3 Plant-Based Recipes To Help You Feel Great After Thanksgiving

If you're reading this, you've at least survived the onslaught of refined carbohydrates, meats, dairy and other stuff that probably doesn't make your tummy feel so good. Congratulations!

Here are my top 3 Plant-Based Recipes to help you feel better again after Thanksgiving.

This couldn't be more simple. Just mix 1 TBSP miso paste with about 1/3 cup of hot water in the bottom of your favorite mug until it's nice and smooth. Then add enough hot water to fill the rest of your mug, stir well, and voila! There you have it - the most nourishing, gut-restoring comforting breakfast beverage you could ask for. 

1 TBSP Miso Paste
8 - 12 oz Hot Water

To learn more about Miso, and my favorite brand called South River Miso (available at most health food stores), check out this awesome video. 


This vibrant, colorful, and delicious salad is good for cleansing the blood of impurities and gently, gradually detoxifying your liver.  When you’re recovering from a sugar overload, or a meal that weighed your down, this recipe is a savior.  It’s also great for all kinds of skin conditions, from acne and rosacea to psoriasis and eczema.  It’s light and flavorful and can be eaten as often as once a day.

2 organic beets, peeled and shredded
2 organic carrots, shredded (you can leave the peels on!)
1 bunch of organic cilantro, chopped, with most of the stems discarded

For the dressing
1/2 cup tahini
1/4 cup lime juice
2 tablespoons grated fresh ginger
1 tsp agave nectar
1 tsp ground cumin
1/8 tsp paprika
salt to taste


  1. Combine the beets, carrots, and cilantro in a medium sized mixing bowl
  2. Pour your desired amount of dressing over the veggies and stir well. You can use as little or as much dressing as you like.
  3. Enjoy!



I learned how to make Kitchari, a simple rice and bean dish, while studying Ayurveda in New Mexico more than 10 years ago. This amazing food can help to re-set our digestion and calm the stomach. It's the staple food of Ayurvedic mono-fasts, which are recommended at least once a year. But even if you're not about to make that commitment (and you shouldn't without guidelines or guidance), this recipe is a life saver any time your belly, or your energy in general, feels off. 

To learn more about what makes Kitchari so special, check out this informative video from one of my favorite Ayurvedic Practitioners, Dr. John Duillard. He explains how long grain basmati rice is better than brown rice in this case, and how certain beans are better for us than others. He'll talk about using Mung beans, but I've noticed that split red lentils are just as great, if not better, because they have more iron and cook much faster.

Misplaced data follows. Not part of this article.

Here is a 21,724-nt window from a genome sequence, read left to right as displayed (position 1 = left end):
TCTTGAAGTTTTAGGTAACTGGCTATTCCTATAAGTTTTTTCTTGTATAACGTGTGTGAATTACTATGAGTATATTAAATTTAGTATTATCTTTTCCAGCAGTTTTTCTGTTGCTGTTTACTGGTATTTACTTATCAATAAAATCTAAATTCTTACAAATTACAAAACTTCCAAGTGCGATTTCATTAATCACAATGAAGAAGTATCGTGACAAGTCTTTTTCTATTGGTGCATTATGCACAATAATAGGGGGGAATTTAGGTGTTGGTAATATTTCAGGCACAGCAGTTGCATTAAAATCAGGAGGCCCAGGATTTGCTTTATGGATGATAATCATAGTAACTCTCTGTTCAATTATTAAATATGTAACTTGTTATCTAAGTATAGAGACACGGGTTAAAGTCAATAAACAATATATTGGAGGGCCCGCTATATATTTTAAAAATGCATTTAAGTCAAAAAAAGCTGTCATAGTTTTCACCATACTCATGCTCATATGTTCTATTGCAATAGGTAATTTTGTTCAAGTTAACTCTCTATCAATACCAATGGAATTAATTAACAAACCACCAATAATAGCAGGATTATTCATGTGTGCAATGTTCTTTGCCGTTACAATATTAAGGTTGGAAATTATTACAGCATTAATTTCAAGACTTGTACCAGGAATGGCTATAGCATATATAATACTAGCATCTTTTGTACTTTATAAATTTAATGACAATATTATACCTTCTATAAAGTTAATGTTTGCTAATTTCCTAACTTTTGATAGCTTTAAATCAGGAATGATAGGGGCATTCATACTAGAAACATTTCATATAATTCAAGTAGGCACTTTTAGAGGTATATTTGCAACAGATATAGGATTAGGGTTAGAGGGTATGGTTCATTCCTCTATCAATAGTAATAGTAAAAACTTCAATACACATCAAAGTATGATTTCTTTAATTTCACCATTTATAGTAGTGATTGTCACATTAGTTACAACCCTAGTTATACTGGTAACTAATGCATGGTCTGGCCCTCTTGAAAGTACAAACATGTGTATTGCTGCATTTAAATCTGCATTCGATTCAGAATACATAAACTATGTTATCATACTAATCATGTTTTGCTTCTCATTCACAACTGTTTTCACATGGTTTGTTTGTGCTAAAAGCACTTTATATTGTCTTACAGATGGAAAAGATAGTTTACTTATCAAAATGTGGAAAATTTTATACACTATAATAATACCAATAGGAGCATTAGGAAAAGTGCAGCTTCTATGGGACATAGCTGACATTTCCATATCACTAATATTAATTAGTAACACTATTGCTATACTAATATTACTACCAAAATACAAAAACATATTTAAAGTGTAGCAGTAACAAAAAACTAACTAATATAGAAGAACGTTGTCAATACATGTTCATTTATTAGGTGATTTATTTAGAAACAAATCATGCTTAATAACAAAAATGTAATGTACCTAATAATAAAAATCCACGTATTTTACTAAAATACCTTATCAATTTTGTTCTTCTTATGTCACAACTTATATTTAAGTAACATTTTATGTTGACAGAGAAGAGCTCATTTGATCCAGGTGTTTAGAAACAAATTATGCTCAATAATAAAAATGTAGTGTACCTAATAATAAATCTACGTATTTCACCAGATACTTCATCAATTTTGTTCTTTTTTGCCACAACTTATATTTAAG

Dr. John will talk about how Kitchari can "heal and repair your intestinal mucosa." Yes, please!

And he'll also explain that when we eat easily digested foods like, Kitchari we "allow the body to get deep deep rest. When the body gets deep rest, then the nervous system can disarm itself, and de-toxify itself in a bigger and more powerful way."


serves 4


1 sweet potato
1/2 bunch of kale or other dark leafy green
1/2 of a large onion
1/2 cup basmati rice
1/4 cup red lentils
1 TBSP + 1 TSP sunflower oil or ghee
1/2 cup dried coconut flakes
1/2 tsp whole cumin seeds
1 pinch of hing (asafoetida)
1 bay leaf
1/2 tsp freshly ground black pepper (or whole peppercorns if you prefer) 1 tsp turmeric powder
approximately 4 cups of water
salt to taste
fresh lemon juice to taste (about 1 whole lemon for the whole pot, or can just serve slices of lemon on the table for everyone’s own delight) Cilantro to garnish


1. Peel and cut 1 sweet potato into small 1 inch cubes. Set aside

2. De-stem and break 1/2 bunch of kale or other dark leafy greens into small bit sized pieces or long strips. Set aside

3. Dice 1/2 of a large onion into small pieces. Set aside.

4. Dry roast (no oil in the pan) the coconut flakes by adding to a small cast iron skillet over medium heat and roasting until they have turned slightly brown. Be careful not to burn.


1. Pour 1/2 cup dry basmati rice and 1/4 cup dry red lentils into a colander and rinse

2. In a 4 quart saucepan, add 1 TBSP sunflower oil or ghee, and warm the oil over medium heat

3. Add 1/2 tsp of whole cumin seeds and 1 pinch of hing. Stir and let the seeds sizzle for 1 minute or until fragrant an slightly brown

4. Add the rinsed rice and lentils and about 2 cups of water. Set a timer for 30 minutes.

5. In a small cast iron skillet, saute the onion, bay leaf, cinnamon stick, and black pepper in 1 TSP sunflower oil or ghee, until the onion turns translucent. Set this spice mixture aside

6. After 15 minutes of timer passes, add the chopped sweet potato into the rice and dal mixture, and 1 or 2 more cups of water, and cover with a lid. Continue simmering over medium low heat. Be careful not to burn.

7. When there is 3 minutes left on the timer (or when the sweet potatoes and rice and dal are 99% finished cooking), add the kale or dark leafy greens into the pot. Stir the greens into the kitchari until they are wilted and then turn off the heat to the burner.

8. Add the spices from the cast iron skillet and the turmeric. Stir well

9. Add salt and lemon juice to taste.

10. Garnish with toasted coconut and cilantro. Enjoy!